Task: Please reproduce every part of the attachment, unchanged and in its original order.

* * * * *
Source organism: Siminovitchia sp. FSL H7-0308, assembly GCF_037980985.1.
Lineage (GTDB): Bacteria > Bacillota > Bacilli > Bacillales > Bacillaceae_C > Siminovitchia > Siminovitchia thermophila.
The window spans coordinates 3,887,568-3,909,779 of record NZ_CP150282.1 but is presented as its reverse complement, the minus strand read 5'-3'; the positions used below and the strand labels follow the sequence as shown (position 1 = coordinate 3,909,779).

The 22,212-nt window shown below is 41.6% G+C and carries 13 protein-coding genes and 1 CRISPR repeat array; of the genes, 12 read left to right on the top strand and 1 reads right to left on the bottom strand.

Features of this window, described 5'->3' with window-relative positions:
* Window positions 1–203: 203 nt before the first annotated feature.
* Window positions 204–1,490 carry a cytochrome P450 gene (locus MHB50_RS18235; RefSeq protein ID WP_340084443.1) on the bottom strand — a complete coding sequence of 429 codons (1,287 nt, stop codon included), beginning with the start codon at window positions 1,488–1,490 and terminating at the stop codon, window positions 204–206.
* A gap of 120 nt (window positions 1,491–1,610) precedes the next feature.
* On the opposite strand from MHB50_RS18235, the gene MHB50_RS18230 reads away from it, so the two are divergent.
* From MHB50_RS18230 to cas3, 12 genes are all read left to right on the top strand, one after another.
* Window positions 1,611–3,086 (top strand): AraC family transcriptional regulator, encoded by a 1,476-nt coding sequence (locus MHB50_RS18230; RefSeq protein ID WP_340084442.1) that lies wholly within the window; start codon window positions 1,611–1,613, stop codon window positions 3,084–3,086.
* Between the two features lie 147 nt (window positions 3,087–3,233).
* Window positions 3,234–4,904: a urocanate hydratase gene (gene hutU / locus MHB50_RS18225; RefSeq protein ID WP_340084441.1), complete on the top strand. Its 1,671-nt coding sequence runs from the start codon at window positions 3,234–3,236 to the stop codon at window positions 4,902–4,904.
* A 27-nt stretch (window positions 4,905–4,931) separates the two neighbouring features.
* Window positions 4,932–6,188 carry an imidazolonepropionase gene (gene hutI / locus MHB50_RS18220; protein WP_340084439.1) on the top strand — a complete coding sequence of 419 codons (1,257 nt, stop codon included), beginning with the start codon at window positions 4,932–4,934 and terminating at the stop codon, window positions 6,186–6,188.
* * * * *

Source organism: Siminovitchia sp. FSL H7-0308, assembly GCF_037980985.1.
Lineage (GTDB): Bacteria > Bacillota > Bacilli > Bacillales > Bacillaceae_C > Siminovitchia > Siminovitchia thermophila.
The window spans coordinates 3,887,568-3,909,779 of record NZ_CP150282.1 but is presented as its reverse complement, the minus strand read 5'-3'; the positions used below and the strand labels follow the sequence as shown (position 1 = coordinate 3,909,779).

The 22,212-nt window shown below is 41.6% G+C and carries 13 protein-coding genes and 1 CRISPR repeat array; of the genes, 12 read left to right on the top strand and 1 reads right to left on the bottom strand.

Features of this window, described 5'->3' with window-relative positions:
* Window positions 1–203: 203 nt before the first annotated feature.
* Window positions 204–1,490 carry a cytochrome P450 gene (locus MHB50_RS18235; RefSeq protein ID WP_340084443.1) on the bottom strand — a complete coding sequence of 429 codons (1,287 nt, stop codon included), beginning with the start codon at window positions 1,488–1,490 and terminating at the stop codon, window positions 204–206.
* A gap of 120 nt (window positions 1,491–1,610) precedes the next feature.
* On the opposite strand from MHB50_RS18235, the gene MHB50_RS18230 reads away from it, so the two are divergent.
* From MHB50_RS18230 to cas3, 12 genes are all read left to right on the top strand, one after another.
* Window positions 1,611–3,086 (top strand): AraC family transcriptional regulator, encoded by a 1,476-nt coding sequence (locus MHB50_RS18230; RefSeq protein ID WP_340084442.1) that lies wholly within the window; start codon window positions 1,611–1,613, stop codon window positions 3,084–3,086.
* Between the two features lie 147 nt (window positions 3,087–3,233).
* Window positions 3,234–4,904: a urocanate hydratase gene (gene hutU / locus MHB50_RS18225; RefSeq protein ID WP_340084441.1), complete on the top strand. Its 1,671-nt coding sequence runs from the start codon at window positions 3,234–3,236 to the stop codon at window positions 4,902–4,904.
* A 27-nt stretch (window positions 4,905–4,931) separates the two neighbouring features.
* Window positions 4,932–6,188 carry an imidazolonepropionase gene (gene hutI / locus MHB50_RS18220; protein WP_340084439.1) on the top strand — a complete coding sequence of 419 codons (1,257 nt, stop codon included), beginning with the start codon at window positions 4,932–4,934 and terminating at the stop codon, window positions 6,186–6,188.